N Carolina elections board back in court in power struggle

Legal News Feed

The repeatedly altered composition of North Carolina's elections board returned to court Thursday as a proxy for the lengthy power struggle between Democratic Gov. Roy Cooper and the Republican-dominated legislature.

A panel of three trial judges listened for over three hours but didn't immediately rule on the request by Cooper's lawyers to throw out a third iteration of a combined elections and ethics board. Structures of two earlier versions created by GOP lawmakers previously have been declared unconstitutional.

GOP lawmakers and Cooper have been embroiled in litigation and political disputes since Cooper was elected governor in 2016. Lawmakers have passed several bills that eroded Cooper's powers. The board is important because its members can approve early-voting sites that could affect election turnout. They can also assess campaign finance penalties and determine ethics law violations.

Republicans argue their latest attempt — the current nine-member board chosen by Cooper, with four Democrats, four Republicans and a ninth who can't be a member of either party — passes constitutional muster.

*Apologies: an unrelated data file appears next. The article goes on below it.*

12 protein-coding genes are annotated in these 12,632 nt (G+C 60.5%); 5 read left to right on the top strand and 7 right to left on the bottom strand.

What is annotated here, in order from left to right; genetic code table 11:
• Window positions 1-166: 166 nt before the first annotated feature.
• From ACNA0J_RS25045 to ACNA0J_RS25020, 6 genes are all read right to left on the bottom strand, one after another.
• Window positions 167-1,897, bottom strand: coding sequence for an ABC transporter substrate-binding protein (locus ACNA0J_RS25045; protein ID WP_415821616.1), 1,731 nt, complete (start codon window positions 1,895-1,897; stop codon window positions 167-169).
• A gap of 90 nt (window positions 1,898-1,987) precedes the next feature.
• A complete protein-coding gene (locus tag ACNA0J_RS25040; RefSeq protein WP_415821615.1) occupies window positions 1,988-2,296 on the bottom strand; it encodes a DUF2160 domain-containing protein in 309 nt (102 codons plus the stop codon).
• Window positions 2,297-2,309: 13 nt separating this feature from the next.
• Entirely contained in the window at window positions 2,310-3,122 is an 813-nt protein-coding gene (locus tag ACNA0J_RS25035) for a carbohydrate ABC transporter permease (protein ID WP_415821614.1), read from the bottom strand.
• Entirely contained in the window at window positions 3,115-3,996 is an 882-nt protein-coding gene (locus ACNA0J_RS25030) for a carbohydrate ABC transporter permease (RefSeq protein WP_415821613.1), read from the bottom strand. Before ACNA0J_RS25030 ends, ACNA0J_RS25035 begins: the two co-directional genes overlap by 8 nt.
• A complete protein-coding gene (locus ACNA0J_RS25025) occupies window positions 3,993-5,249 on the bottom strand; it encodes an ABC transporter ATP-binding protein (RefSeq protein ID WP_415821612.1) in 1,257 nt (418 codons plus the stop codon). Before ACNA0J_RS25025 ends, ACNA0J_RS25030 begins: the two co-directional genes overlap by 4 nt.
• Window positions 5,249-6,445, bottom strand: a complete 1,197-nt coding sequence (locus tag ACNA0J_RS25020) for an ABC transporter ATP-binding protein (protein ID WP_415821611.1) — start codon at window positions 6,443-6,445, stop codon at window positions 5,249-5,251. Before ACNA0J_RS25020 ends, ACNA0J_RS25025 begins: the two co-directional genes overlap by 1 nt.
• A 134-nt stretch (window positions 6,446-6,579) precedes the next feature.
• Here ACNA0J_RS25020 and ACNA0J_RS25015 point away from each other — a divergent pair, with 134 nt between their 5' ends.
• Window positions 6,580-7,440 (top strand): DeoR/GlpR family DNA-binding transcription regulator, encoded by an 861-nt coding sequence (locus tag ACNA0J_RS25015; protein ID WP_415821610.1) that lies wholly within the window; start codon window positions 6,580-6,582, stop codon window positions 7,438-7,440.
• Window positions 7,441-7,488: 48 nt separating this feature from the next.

But Jim Phillips, a Cooper lawyer, told the judges the new board structure suffers the same flaws as the other versions because it still usurps the governor's constitutional duty to ensure state election laws are faithfully executed. While Cooper appoints the entire board, Phillips said, he only has strong influence over the four Democratic choices, picked from a list provided by the state Democratic Party.

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Grounds for Divorce in Ohio - Sylkatis Law, LLC

A divorce in Ohio is filed when there is typically “fault” by one of the parties and party not at “fault” seeks to end the marriage. A court in Ohio may grant a divorce for the following reasons:
• Willful absence of the adverse party for one year
• Adultery
• Extreme cruelty
• Fraudulent contract
• Any gross neglect of duty
• Habitual drunkenness
• Imprisonment in a correctional institution at the time of filing the complaint
• Procurement of a divorce outside this state by the other party

Additionally, there are two “no-fault” basis for which a court may grant a divorce:
• When the parties have, without interruption for one year, lived separate and apart without cohabitation
• Incompatibility, unless denied by either party

However, whether or not the the court grants the divorce for “fault” or not, in Ohio the party not at “fault” will not get a bigger slice of the marital property.

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